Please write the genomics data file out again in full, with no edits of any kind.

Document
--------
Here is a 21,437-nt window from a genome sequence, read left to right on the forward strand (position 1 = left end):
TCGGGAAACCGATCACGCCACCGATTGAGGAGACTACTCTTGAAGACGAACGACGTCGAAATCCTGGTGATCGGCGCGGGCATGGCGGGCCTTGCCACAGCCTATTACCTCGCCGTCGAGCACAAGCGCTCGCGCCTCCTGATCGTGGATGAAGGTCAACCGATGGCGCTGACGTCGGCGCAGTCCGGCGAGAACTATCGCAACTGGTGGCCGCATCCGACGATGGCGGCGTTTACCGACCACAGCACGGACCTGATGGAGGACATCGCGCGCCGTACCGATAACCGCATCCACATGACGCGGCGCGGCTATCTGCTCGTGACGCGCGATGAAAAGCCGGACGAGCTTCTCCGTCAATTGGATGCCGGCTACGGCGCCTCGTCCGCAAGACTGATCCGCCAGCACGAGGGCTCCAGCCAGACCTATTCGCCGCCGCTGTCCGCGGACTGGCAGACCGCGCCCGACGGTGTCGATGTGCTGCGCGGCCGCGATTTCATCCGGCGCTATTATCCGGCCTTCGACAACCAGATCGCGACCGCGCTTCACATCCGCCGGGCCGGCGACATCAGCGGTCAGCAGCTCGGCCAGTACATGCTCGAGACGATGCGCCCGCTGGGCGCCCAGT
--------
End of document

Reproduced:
Here is a 21,437-nt window from a genome sequence, read left to right on the forward strand (position 1 = left end):
TCGGGAAACCGATCACGCCACCGATTGAGGAGACTACTCTTGAAGACGAACGACGTCGAAATCCTGGTGATCGGCGCGGGCATGGCGGGCCTTGCCACAGCCTATTACCTCGCCGTCGAGCACAAGCGCTCGCGCCTCCTGATCGTGGATGAAGGTCAACCGATGGCGCTGACGTCGGCGCAGTCCGGCGAGAACTATCGCAACTGGTGGCCGCATCCGACGATGGCGGCGTTTACCGACCACAGCACGGACCTGATGGAGGACATCGCGCGCCGTACCGATAACCGCATCCACATGACGCGGCGCGGCTATCTGCTCGTGACGCGCGATGAAAAGCCGGACGAGCTTCTCCGTCAATTGGATGCCGGCTACGGCGCCTCGTCCGCAAGACTGATCCGCCAGCACGAGGGCTCCAGCCAGACCTATTCGCCGCCGCTGTCCGCGGACTGGCAGACCGCGCCCGACGGTGTCGATGTGCTGCGCGGCCGCGATTTCATCCGGCGCTATTATCCGGCCTTCGACAACCAGATCGCGACCGCGCTTCACATCCGCCGGGCCGGCGACATCAGCGGTCAGCAGCTCGGCCAGTACATGCTCGAGACGATGCGCCCGCTGGGCGCCCAGT